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- Written by Maxime Macron Maxime Macron
- Category: Project Management - Articles Project Management - Articles
- Published: 07 February 2015 07 February 2015
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That's unfortunate to say, but, as a PM, I usually come to face situations where the project has fallen behind schedule. Most of the time, the reasons are cumulative small "leakages" which combine themselves to create chaos: few delays in delivery from developers, one team member who gets sick for a couple of days, a purchase order which comes late...

And then, being a System Integrator's employee, instead of abiding to Brook's law

Adding manpower to an already late software project makes it even later.

Frederick Brooks - The Mythical Man-Month

I often feel some pressure to add resources (sometimes untrained) to the project in order to help "sustaining the pace" and crash the schedule. This additional effort is deemed to help catching up with timelines and deliveries to customer. I can see even seasoned practionners support such approaches.

I often answer with Brook's law statement, and usually add that adding resources will decrease the productivity of already working resources on board, and eventually will generate a non budgeted overcost.

Instead of getting nervous each time I hear such a fallacious suggestion, I built an Excel sheet based on the modeling I expose in this article, and use this Excel sheet as a decision tool, to assess quickly if the money invested and the lead time for ramp-up are worth.

## The principles of modeling

I designed the modeling to be as close to reality as it can be, whilst letting calculus not being a nightmare: The S-curve. I don't care about the precision, I want to have a rough idea of the additional spending I'll have to book to ensure that team ramp-up is effective.

After a small calculus, I brought in the cumulative productivity model for the trainee as

### $$ f(x) = \frac{1}{1+ {\left( \frac{p}{1-p} \right)}^{1 - \frac{2x}{\tau}}} $$

With \(\tau\) being the leadtime necessary to reach \(p\) percents of completion in the training.

I also took into account the fact that when an untrained resource is welcomed in a team, someone coaches him, and has a decrease in productivity which recovers over time. Let's assume that when the coaching starts, the trainer's productivity drops down to \(w\) and increases again up to \(v\) when the trainee has reached \(u\)% of its training completion.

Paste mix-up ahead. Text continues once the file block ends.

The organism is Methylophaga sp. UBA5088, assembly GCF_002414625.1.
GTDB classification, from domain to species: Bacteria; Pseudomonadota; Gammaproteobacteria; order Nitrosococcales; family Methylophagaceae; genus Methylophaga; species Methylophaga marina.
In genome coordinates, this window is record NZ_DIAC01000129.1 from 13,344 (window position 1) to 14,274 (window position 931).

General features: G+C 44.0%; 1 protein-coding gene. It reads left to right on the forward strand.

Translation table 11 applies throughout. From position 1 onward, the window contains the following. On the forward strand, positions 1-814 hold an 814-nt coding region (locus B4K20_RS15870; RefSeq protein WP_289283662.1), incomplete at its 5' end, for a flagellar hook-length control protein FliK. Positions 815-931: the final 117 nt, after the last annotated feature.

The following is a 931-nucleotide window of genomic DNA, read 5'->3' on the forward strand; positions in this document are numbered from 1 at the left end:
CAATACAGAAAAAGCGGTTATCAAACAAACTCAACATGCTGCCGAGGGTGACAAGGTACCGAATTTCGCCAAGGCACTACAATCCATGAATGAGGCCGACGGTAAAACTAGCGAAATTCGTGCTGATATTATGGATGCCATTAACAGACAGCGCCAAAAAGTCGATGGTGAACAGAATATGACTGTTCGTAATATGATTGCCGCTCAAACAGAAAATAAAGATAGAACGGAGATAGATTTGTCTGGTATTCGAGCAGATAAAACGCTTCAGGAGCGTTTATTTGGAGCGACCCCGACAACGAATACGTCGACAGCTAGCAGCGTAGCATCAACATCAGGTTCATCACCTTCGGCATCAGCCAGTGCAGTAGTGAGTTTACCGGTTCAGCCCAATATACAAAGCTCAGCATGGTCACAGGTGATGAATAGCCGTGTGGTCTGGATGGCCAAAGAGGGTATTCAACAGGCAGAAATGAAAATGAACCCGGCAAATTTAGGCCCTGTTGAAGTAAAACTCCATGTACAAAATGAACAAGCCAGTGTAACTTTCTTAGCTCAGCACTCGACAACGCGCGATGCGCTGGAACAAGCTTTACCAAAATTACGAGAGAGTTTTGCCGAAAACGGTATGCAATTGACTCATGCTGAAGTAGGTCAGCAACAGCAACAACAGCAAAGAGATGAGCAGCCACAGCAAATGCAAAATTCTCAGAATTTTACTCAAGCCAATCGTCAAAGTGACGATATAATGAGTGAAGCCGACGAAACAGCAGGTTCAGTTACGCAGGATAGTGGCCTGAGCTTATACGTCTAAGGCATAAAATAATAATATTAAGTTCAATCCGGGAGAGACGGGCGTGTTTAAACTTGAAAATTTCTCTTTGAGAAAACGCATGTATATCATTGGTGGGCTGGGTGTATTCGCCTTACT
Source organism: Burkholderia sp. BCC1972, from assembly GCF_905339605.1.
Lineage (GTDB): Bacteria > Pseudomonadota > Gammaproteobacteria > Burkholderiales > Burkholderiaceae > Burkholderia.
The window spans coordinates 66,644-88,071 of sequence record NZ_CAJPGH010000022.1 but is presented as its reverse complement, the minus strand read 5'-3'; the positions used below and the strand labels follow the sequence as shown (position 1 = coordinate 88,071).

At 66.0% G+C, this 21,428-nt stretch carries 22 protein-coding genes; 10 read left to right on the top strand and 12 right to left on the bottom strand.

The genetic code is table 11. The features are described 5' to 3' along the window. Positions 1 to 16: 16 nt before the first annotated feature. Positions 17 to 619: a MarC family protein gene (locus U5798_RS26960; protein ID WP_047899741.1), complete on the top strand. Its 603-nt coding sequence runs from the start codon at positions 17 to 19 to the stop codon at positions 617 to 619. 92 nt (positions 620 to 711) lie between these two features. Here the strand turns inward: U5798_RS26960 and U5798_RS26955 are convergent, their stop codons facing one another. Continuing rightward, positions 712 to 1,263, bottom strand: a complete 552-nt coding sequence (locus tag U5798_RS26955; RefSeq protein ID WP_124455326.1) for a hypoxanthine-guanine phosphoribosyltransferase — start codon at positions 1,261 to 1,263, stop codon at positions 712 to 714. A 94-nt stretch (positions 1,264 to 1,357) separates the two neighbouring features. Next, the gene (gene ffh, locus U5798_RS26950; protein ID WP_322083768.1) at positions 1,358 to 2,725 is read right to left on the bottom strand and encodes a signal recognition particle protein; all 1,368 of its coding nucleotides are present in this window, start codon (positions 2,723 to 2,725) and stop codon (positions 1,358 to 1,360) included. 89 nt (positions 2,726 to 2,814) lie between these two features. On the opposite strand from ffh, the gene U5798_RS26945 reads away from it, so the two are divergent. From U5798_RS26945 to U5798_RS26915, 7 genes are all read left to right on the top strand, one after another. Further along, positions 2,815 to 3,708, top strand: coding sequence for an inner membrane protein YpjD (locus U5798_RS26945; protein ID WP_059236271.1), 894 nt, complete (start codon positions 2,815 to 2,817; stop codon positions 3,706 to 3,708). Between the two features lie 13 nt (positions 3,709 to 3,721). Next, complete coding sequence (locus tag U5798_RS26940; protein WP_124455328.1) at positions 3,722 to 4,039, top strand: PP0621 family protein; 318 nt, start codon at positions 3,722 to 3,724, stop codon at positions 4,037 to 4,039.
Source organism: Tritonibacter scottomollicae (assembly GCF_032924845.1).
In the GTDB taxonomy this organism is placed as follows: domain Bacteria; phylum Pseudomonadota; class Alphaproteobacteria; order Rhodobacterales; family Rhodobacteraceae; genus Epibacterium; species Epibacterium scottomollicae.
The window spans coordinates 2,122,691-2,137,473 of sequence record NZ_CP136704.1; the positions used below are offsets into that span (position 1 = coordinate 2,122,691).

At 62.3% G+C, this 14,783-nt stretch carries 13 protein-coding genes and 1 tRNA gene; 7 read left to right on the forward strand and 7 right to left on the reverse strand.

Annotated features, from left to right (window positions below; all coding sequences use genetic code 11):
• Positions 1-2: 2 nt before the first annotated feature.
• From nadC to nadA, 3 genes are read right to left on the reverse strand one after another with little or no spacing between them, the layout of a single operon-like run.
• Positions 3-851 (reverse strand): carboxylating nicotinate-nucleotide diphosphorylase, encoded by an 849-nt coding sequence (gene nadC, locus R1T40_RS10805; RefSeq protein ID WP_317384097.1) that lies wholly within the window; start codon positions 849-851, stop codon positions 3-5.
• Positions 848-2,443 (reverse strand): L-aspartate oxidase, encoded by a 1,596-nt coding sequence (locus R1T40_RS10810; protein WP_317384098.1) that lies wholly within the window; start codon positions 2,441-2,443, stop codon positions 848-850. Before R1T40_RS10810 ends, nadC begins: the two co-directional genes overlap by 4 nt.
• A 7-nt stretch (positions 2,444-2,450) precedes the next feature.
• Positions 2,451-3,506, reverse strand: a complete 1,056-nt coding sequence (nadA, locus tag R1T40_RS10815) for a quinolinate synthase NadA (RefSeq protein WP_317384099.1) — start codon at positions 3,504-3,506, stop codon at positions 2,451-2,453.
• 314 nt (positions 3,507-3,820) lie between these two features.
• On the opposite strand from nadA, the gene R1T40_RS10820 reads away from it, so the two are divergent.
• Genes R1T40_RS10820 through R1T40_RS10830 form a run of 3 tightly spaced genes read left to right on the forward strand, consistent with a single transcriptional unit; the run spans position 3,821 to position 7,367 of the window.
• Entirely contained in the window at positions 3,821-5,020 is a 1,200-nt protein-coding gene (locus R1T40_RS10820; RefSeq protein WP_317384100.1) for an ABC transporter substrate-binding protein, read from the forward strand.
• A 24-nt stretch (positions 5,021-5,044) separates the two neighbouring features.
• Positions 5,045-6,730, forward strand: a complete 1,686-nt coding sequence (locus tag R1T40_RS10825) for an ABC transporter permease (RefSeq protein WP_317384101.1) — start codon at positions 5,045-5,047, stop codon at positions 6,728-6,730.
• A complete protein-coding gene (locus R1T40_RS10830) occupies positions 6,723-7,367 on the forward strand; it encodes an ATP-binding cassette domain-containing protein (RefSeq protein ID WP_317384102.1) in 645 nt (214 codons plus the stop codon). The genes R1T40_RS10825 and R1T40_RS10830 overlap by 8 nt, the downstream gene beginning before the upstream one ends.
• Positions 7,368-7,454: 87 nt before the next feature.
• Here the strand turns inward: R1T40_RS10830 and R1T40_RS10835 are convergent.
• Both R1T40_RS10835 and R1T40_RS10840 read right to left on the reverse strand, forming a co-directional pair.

The resulting function is a bit complicated to write down, but is still based on S-Curve equation:

### $$ g(x) = \frac{1}{1+ e^{-\beta \left( x - x_{0} \right)}} $$

If you're interested in the full display of the result, you can download the Maple worksheet which displays it.

## Excel does it for you

If you're like me, formulae or Maple sheets are not part of our regular busy days. As Excel is pretty good at performing calculus, I implemented these formulae into Excel, using intermediate cells to make everything readable.

In the worksheet attached, simulation is initialized as such:

- 10 team members are working smoothly on their current work which is late
- 5 new and not knowledgable resources are proposed by management
- You estimate that the ramp-up time necessary to be 95% (\(p = 0.95\)) operational on both project & technology is 4 weeks (\(\tau = 20\))
- You estimate that supporting resources will see their productivity decrease down to 25% (\(w = 0.25\)) and recover up to 95% (\(v = 0.95\)) once the trainee's productivity has reached 75% (\(u = 0.75\))

*tab.*

**Parameters**## Interesting results...

**Not valuable?**

The results obtained **firmly confirm Frederick Brook's law**. Adding resources to meet a tight deadline is at best useless, at worst counterproductive. Indeed:

- Assuming the training takes 20 days, it will take 14 days to the 15 resources to perform the same amount of work that would have been performed by 10 resources only, but costing 70 m*d more.

- The cumulated investment for ramping up 5 resources stabilizes around 79 m*d. This means that 88% of the spending is done during the time when the 15 resources produce the same as the initial 10

As a summary, adding resources is a smart move only if there's enough work to feed the bigger team. Otherwise, if resources come to help, then switch to other activities, most of your investment goes up in smoke...